Prosecutor: Insanity defense to be used Kalamazoo shootings

AP News
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Posted: Jun 06, 2016 6:05 PM
Prosecutor: Insanity defense to be used Kalamazoo shootings

KALAMAZOO, Mich. (AP) — A Michigan man charged with killing six strangers in between picking up riders for Uber is expected to plead insanity in his defense.

Jason Dalton's attorney told a judge Monday during a pretrial conference in Kalamazoo County Circuit Court that he will file a notice of intent to use the insanity defense, Prosecutor Jeff Getting said at a news conference.

"It wasn't a surprise at all," Getting said. "This is where I expected the case to go from the very beginning."

Dalton, 45, is charged with murder and attempted murder in the Feb. 20 shootings of eight people, including a 14-year-old girl, in three locations in the Kalamazoo area. Six people died.

Police have quoted Dalton as saying a "devil figure" on Uber's app was controlling him on the night of the shootings.

According to a police report, Dalton told authorities that "it feels like it is coming from the phone itself" and that the "devil figure ... would give you an assignment and it would literally take over your whole body."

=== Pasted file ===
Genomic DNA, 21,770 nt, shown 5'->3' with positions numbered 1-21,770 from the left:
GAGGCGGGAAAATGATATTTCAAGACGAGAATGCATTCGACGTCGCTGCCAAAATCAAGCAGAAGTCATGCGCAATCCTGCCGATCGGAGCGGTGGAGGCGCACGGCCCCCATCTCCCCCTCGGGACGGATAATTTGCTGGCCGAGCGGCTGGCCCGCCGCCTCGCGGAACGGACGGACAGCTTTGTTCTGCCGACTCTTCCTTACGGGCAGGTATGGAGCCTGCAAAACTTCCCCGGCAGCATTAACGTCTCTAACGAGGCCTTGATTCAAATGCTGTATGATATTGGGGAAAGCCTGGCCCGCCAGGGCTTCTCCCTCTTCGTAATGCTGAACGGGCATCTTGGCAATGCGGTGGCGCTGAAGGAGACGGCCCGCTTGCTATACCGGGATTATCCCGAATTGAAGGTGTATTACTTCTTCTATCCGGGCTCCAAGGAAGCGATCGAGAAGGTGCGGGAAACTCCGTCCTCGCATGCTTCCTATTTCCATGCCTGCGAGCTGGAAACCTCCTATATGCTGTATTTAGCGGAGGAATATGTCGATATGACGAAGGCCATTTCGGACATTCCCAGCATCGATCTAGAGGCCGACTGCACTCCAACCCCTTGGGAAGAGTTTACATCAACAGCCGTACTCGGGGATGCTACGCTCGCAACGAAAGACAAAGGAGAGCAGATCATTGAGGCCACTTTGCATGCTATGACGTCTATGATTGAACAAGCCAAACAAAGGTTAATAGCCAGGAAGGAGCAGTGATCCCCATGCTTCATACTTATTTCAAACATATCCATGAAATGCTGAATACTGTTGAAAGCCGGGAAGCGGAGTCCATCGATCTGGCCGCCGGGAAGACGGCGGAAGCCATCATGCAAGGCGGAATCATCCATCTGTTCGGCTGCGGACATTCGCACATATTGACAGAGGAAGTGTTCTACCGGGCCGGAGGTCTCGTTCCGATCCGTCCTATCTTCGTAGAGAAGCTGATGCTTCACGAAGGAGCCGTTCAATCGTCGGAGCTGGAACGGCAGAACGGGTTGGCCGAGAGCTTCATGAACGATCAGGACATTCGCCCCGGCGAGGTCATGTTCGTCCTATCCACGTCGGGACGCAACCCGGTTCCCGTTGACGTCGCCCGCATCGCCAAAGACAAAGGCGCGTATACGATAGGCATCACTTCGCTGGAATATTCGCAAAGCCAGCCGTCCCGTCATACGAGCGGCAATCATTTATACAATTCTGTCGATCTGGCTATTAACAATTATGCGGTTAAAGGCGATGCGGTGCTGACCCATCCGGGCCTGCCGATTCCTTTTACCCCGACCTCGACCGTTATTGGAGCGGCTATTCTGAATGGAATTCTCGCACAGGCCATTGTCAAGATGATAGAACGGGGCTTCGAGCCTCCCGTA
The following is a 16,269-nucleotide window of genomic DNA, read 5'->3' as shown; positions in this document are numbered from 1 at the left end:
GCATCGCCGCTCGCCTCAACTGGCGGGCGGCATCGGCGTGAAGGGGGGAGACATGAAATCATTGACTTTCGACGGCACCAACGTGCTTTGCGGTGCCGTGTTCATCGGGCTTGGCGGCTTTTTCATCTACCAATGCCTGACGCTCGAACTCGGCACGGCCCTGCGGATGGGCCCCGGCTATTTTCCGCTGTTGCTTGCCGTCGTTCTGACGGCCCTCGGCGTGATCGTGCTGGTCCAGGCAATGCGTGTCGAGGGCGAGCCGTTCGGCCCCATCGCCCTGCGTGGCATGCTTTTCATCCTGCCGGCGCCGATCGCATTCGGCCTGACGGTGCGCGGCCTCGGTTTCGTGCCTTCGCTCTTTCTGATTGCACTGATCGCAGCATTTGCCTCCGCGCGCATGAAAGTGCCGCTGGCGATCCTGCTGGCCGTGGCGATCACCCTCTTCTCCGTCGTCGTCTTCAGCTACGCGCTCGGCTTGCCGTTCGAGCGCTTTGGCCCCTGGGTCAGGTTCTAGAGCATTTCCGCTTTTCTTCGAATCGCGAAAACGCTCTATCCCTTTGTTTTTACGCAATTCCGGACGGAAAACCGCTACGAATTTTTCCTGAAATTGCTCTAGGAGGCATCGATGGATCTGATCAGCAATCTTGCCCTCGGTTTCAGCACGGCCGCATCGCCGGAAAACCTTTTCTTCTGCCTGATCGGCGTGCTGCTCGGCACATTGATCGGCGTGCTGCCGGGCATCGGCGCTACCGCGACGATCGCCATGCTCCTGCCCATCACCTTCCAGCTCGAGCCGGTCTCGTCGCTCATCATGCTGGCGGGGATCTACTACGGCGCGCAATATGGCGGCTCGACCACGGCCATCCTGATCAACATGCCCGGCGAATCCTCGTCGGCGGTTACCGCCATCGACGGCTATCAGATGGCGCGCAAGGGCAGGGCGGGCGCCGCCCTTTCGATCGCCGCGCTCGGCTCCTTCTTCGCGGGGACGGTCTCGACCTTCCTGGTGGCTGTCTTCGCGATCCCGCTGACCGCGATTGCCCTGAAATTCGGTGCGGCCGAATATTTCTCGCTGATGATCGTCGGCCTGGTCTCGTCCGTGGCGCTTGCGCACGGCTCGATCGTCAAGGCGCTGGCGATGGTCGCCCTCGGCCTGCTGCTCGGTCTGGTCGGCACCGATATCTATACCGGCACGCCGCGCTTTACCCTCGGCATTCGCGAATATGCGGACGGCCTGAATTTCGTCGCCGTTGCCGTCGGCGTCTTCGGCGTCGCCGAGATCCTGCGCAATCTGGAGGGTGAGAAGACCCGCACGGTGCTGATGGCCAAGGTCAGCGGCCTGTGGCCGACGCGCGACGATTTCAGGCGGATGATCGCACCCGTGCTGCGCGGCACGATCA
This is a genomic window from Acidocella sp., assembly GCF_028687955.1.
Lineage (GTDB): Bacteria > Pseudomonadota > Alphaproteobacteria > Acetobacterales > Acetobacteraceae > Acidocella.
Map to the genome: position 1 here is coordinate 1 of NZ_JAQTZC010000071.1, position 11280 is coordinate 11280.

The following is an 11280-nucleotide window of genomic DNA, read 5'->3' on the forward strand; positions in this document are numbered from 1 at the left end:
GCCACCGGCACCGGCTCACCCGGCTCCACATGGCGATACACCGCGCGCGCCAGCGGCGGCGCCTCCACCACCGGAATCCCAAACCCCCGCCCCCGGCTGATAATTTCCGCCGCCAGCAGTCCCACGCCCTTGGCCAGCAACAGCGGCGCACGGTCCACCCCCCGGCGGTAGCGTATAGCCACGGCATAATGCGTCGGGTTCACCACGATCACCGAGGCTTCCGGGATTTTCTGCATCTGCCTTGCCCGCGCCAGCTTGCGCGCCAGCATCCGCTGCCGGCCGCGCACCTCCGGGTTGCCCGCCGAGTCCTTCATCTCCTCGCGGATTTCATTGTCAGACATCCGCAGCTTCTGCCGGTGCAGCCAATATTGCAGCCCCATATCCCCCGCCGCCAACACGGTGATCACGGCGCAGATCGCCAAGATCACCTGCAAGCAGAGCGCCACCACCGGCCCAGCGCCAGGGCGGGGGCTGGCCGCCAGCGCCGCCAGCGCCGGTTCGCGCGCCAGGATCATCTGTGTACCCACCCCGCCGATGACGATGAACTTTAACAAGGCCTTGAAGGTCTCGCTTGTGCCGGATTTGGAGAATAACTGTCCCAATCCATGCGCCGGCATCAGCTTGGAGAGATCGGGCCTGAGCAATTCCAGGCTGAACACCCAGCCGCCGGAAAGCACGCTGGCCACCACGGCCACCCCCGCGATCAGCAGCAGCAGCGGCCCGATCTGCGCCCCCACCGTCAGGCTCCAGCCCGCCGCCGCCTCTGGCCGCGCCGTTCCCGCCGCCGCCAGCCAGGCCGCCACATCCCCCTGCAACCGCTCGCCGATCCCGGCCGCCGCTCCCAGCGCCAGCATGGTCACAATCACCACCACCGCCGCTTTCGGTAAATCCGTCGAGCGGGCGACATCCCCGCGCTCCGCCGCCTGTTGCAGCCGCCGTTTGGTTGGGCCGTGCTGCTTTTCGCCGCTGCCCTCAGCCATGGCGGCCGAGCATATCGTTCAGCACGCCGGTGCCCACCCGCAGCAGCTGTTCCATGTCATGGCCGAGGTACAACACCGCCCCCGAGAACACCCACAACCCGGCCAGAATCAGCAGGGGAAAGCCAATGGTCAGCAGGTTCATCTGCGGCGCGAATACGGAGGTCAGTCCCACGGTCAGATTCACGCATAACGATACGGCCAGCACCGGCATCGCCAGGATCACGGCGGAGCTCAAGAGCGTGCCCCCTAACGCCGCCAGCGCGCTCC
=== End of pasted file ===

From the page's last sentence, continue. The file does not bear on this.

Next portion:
The Associated Press left a message Monday afternoon seeking comment from Eusebio Solis, Dalton's lawyer.

Solis was expected to file the insanity defense notice within the next seven days, Getting said.

Once the notice is filed, a judge will order the state's Center for Forensic Psychiatry to perform a psychiatric evaluation of Dalton within 60 days.

Defense attorneys will try to demonstrate that Dalton was legally insane at the time of the shootings, Getting said.

"This will be focused on Mr. Dalton's actions on the night of Feb. 20, 2016," Getting said. "The questions will be whether or not he was mentally ill, and if so, whether, as a result of that illness, he was able to substantially conform his conduct to the law, or if he was unable to understand the wrongfulness of his actions."

The state's forensic center already has determined Dalton is able to understand the charges against him and assist his lawyers at trial.

"We know that he didn't have any diagnosed mental illness prior to this incident," Getting said.

Dalton's trial could start sometime this fall.